South African Sports Minister Nathi Mthethwa has told the Springboks that World Cup victory is "most important" as a unifying symbol for the Rainbow Nation.
Mthethwa delivered his message personally on Friday when he met the players on the eve of their opening clash against reigning champions New Zealand in Yokohama.
Winning the Webb Ellis Cup would have national significance, the minister told AFP, as he watched the first black Springbok skipper Siya Kolisi lead the side through their pre-match paces.
"From the opening match, the most important thing for us is clinching victory, the World Cup itself, so we're confident," he said.
"It means a lot. A win for South Africa here in Japan is a victory for the whole of the country, especially in the project of uniting our people."
Sporting success has been an integral part of South Africa's development since the poignant moment South Africa won the 1995 World Cup final and Nelson Mandela, wearing a Springbok jersey, presented the trophy to captain Francois Pienaar.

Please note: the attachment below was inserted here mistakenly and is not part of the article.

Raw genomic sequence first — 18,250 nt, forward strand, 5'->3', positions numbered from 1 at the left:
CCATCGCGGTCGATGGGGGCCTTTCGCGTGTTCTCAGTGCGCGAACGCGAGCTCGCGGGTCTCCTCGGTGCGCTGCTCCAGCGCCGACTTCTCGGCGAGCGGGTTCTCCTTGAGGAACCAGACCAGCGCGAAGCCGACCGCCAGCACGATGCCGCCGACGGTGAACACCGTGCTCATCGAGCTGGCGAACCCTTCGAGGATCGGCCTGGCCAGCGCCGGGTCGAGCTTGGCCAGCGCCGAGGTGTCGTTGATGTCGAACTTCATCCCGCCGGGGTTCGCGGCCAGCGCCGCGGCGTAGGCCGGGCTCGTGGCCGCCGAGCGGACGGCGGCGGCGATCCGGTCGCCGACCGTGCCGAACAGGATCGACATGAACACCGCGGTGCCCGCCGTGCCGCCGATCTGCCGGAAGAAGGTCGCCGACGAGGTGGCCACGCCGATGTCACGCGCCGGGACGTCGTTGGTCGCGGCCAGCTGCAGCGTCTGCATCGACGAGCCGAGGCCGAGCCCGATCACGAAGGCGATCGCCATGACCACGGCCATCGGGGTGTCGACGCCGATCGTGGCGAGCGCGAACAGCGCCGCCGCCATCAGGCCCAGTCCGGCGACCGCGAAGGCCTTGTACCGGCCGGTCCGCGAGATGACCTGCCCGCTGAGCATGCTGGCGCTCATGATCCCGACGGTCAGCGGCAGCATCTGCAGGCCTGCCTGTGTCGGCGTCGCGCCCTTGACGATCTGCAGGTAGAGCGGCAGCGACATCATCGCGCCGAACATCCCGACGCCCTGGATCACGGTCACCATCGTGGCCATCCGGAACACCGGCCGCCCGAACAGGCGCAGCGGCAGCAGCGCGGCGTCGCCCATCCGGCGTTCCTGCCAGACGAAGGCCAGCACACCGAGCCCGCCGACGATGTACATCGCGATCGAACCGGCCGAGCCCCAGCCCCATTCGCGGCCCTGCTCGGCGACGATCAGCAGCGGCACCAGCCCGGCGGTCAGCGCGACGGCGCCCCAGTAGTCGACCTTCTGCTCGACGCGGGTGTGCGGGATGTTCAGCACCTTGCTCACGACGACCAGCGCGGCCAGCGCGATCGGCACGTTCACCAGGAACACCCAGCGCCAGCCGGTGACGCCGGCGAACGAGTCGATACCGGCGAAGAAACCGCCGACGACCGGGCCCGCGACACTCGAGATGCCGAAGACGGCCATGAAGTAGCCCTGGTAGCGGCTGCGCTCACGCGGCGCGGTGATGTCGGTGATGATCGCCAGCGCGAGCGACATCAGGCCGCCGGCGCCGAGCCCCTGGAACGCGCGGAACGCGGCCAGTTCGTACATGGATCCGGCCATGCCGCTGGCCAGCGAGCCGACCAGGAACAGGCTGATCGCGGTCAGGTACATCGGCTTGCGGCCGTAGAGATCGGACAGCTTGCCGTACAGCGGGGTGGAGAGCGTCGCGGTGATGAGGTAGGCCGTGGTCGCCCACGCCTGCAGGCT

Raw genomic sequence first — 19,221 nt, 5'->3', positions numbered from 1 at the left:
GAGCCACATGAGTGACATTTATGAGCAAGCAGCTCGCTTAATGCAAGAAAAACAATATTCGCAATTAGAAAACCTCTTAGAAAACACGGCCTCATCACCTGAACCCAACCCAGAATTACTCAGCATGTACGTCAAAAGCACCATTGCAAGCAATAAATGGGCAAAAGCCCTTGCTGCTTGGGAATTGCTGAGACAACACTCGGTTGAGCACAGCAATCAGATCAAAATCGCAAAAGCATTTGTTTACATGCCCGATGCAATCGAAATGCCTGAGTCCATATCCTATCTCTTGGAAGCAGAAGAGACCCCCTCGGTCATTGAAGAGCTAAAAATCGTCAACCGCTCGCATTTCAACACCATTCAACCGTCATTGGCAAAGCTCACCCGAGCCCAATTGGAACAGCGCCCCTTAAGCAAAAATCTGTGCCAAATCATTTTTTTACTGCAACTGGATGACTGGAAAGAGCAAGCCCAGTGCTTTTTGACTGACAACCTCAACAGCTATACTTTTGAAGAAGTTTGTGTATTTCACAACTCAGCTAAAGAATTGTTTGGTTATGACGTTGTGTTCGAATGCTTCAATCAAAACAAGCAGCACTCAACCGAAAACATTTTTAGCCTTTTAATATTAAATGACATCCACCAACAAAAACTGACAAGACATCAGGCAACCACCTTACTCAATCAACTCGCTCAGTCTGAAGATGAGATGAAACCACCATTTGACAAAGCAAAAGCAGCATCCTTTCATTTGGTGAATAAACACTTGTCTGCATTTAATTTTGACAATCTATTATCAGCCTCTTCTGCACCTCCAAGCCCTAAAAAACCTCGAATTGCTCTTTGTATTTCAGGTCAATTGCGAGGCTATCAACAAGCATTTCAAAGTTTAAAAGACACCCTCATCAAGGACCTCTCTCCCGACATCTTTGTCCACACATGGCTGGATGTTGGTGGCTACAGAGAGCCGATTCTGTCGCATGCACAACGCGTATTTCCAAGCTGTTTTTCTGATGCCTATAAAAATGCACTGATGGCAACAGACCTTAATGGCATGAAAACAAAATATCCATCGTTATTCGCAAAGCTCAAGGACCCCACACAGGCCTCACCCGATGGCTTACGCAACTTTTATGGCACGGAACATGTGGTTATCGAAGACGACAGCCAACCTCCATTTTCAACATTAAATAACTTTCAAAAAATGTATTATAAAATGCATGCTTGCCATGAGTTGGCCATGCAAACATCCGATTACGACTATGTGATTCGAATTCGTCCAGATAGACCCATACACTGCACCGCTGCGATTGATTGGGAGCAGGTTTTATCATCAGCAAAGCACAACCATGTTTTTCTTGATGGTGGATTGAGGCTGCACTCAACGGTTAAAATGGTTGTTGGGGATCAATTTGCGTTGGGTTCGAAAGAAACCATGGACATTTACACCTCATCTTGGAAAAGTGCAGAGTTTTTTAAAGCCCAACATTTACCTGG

"Sport in South Africa has worked as a unifying factor for all of us so it's so important for us as a government in this difficult situation of a global economic slump," added Mthethwa.
"People are depressed all over the world and they're looking for something that is going to cheer them up, to boost them," said the minister.
He added that after winning the 1995 World Cup on home soil and repeating the feat in France 12 years later, South Africa were looking "to make history in another continent... so we have conquered the world as it were."